I do want to use this blog for the remaining weeks as a sandbox for playing with my data. But today’s entry is maybe better framed as half a description of the approach I’m taking and half a glimpse of (a piece of) that approach.
A week or so after my data landed in my lap (a corpus of emails collected from the phd-design listserv for those readers who may not remember my class presentation) I was preoccupied with choosing an “approach” to analysis. From what perspective would I be analyzing this data? Would I be using a framework? Or would the analysis be a bit more fluid and extemporaneous? I didn’t make this decision until I after I spent that first week just reading through the data and so, in a way, I would frame my decision as a collaborative one made with the data rather than an a priori decision.
From my initial reading of the text, one thing was clear. There are two kinds of research: legitimate and illegitimate, where legitimate is more or less synonymous with academic. In other words, for research to be legitimate (in an academic setting) then it has to meet certain criteria. If it does not meet those criteria, then by definition it is not legitimate research. Such is the case with research through design, which incidentally goes by many names (e.g. practice-based research, practice-led research, research for design, etc.). In the email thread, there were staunch participants on both sides of the debate, though I will admit I read a skew in favor of legitimate research. That is, more of the contributors tended towards dogmatic acceptance/support of legitimate research… or maybe it’s just that those voices were more dominant, providing more content… ad nauseam… I know. In any event, I grew curious about the ways in which ways of doing research are legitimated through discourse and, concomitantly, ways in which (other) ways of doing research are “illegitimated.”
This interest pointed me back towards Wooffitt’s chapter on CDA. The following quotes seem to me to capture the pith of what I’m grappling with:
“[CDA] is concerned to analyze how social and political inequalities are manifest in and reproduced through discourse.” (Wooffitt XXX)
“… all critical discourse analysts try to explore the role of discourse in the production and reproduction of power relations within social structures.” (Wooffitt 138)
In what ways does discourse manifest and reproduce the apparent inequality between different kinds of research? What is the role of discourse in the production and reproduction of research-centered power relations within academia? Whose work counts as legitimate research and whose work doesn’t? And how can we get a better bead on this through discourse analysis?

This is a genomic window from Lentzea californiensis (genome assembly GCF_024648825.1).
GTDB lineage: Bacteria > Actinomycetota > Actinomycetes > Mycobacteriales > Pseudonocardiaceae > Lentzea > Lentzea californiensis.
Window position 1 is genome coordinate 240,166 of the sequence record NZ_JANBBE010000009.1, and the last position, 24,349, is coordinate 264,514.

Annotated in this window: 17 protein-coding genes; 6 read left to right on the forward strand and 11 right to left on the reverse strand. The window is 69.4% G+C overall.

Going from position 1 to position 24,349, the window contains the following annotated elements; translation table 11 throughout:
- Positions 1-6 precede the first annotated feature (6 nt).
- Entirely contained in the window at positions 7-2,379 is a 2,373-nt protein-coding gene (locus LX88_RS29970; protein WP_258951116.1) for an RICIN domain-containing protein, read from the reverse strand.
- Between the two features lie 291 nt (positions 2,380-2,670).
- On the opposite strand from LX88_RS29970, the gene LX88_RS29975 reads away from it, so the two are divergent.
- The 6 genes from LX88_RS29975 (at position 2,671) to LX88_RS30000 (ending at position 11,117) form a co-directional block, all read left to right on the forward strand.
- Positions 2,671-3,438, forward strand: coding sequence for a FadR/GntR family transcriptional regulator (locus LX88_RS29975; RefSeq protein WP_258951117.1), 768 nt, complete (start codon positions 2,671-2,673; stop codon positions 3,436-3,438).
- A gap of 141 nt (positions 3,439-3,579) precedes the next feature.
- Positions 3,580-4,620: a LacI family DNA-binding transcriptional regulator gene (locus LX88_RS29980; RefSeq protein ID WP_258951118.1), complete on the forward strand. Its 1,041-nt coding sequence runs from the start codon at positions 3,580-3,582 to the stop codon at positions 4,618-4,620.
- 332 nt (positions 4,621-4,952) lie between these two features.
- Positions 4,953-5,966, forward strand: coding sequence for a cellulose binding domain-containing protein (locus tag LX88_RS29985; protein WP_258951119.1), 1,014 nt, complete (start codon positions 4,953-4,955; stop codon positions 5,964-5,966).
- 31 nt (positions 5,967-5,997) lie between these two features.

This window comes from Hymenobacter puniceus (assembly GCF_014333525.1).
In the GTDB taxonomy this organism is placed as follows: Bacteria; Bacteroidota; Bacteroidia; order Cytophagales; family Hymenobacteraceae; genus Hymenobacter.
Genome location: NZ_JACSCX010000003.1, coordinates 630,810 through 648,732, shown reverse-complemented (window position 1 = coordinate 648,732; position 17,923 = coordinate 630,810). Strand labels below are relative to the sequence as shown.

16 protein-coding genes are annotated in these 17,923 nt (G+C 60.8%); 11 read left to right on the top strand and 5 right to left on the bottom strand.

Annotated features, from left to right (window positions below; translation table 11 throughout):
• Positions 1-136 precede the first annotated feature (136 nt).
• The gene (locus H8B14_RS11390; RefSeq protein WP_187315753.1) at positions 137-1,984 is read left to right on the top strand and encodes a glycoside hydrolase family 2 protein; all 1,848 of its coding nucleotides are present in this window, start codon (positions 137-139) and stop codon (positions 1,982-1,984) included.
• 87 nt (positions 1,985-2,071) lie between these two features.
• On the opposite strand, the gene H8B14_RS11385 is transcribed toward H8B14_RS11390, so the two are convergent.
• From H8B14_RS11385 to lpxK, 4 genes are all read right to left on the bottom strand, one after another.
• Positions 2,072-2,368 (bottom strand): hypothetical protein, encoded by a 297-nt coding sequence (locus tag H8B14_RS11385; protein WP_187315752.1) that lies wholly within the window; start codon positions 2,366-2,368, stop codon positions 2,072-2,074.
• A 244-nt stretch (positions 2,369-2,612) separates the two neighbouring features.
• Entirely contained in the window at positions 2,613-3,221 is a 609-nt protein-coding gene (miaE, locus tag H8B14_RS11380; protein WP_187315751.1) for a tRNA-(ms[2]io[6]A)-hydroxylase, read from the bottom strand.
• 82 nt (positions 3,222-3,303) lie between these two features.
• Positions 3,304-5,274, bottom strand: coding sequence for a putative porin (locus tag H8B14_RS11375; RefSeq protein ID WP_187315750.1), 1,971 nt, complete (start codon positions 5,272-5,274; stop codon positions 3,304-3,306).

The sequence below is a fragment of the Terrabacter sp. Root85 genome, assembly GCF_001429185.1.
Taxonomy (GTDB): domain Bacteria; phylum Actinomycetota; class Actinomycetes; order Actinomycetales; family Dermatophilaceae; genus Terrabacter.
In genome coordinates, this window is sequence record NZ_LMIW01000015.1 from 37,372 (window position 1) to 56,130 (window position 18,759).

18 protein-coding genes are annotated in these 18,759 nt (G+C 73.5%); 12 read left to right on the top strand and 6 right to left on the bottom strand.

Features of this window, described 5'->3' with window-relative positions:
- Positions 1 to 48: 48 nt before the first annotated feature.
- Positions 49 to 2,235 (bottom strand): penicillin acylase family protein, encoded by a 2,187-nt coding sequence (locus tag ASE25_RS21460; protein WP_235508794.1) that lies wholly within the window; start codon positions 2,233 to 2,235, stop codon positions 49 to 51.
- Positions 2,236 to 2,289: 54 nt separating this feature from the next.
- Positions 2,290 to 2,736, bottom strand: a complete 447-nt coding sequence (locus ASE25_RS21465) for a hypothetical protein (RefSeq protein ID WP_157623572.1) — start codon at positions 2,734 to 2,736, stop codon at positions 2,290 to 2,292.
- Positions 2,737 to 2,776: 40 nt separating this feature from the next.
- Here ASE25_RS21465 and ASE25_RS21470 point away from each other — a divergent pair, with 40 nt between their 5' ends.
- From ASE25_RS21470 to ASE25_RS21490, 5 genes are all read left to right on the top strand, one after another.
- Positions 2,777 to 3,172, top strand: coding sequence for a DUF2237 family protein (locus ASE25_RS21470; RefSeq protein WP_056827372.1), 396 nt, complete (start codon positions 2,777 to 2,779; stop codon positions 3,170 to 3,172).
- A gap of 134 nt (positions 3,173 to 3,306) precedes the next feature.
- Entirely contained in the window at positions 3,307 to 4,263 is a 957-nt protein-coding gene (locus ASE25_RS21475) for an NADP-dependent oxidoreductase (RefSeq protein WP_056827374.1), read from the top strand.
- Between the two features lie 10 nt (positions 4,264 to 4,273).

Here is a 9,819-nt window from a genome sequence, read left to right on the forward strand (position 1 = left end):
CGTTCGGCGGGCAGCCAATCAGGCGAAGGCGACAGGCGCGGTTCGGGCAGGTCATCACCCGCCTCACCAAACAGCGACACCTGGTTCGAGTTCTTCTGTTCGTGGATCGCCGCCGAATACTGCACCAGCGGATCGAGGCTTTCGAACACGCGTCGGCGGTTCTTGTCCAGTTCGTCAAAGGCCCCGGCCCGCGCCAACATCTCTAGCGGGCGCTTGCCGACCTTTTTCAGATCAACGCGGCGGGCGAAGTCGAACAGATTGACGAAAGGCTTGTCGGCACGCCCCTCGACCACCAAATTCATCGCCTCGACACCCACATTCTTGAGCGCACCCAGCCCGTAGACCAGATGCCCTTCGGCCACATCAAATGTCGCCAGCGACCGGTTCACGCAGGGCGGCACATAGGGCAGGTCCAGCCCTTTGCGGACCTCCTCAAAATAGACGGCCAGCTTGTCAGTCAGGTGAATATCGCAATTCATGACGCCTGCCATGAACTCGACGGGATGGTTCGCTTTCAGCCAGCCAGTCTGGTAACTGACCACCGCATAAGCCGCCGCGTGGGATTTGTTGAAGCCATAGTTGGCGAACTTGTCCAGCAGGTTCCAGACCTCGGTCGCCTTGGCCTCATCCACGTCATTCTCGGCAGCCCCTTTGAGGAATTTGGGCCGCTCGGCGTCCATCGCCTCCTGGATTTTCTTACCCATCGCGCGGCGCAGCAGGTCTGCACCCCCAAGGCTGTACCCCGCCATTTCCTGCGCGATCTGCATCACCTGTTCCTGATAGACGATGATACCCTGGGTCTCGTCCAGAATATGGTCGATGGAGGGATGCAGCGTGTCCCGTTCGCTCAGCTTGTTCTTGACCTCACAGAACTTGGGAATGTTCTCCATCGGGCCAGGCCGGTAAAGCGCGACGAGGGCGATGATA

In the same chapter, Wooffitt describes work by van Dijk re: “the various ways in which a text may be interrogated by analyzing the transcript of a political speech.” (Wooffitt 141) As I read the example, I couldn’t help but replace some of the keywords in the text with words that were relevant to my project. For example, “[I] seek to reveal the ways in which [these emails… or just one email… or just one participants email…] although [seemingly at times inclusive in its tone] and in the nature of its arguments, discredits [other ways of doing research], and thereby perpetuates [academic research.]” (Wooffitt 142)
This is a relevant issue for the design research community, who, at one of the premier conferences last year, during a panel discussion, took a comment from an audience member who decried the conference with the following critique:
Me (hhh) Um, I just have to say that I mean but there if (.) there are things that are wrong in (.) being (.) presented as research and (.) then (.) there they need to be dispu’ed, they need to have (.) but then there’s conflict there eh (.) research isn’t some sort of (hhh) nice reflective thing (.) it’s something (.) when there are (.) when there are things that we are doing that are wrong, they need to be disrupted (.) and they need to be challenged.
… watch the full video here: https://vimeo.com/120477954; the comment before this one happens at about the 50:44 mark
SO! Now how have I started my approach? I have taken van Dijk’s approach to analyzing the political speech as a framework composed of two levels:
- The broader context of the discourse. This includes questions like “Who can write?” and “Who can speak?” “What is the setting?” “Does the setting imbue certain participants with authority?” “What is the genre of communication?” What are the characteristics of this genre?”
- The discourse.
- Communicative acts and social meanings, including: words and phrases used, metaphors, etc.
- Participant positions and roles, including: kinds of identities relevant to the interpretation of the speech
- Speech acts, including: who reads them and who critiques them? how do they land with a particular audience?
- Macro-semantics, including: How is the debate formulated or reformulated? What is (or was) the core issue?
- Superstructures and schemata, including: argumentative propositions and rhetorical moves.
I have drafted preliminary content based on these categories and conducted a (second) mini lit review of the literature around this topic in the design research community, which is, perhaps not surprisingly, quite highly discussed. What hasn’t been done, so far as I can tell based on my preliminary work, is a discourse analysis of the discussion to understand how these asymmetrical power relations are perpetuated at the level of discourse, which makes the prospect of extending this work beyond the boundaries of the semester quite exciting.
**I wanted to get a post uploaded in time, but I plan on posting more often during these next few weeks as a way to force myself to really dig into the data and share my preliminary analyses and findings. This post is Part I. Ideally I will post Part II and III later this week, if folks are checking in.**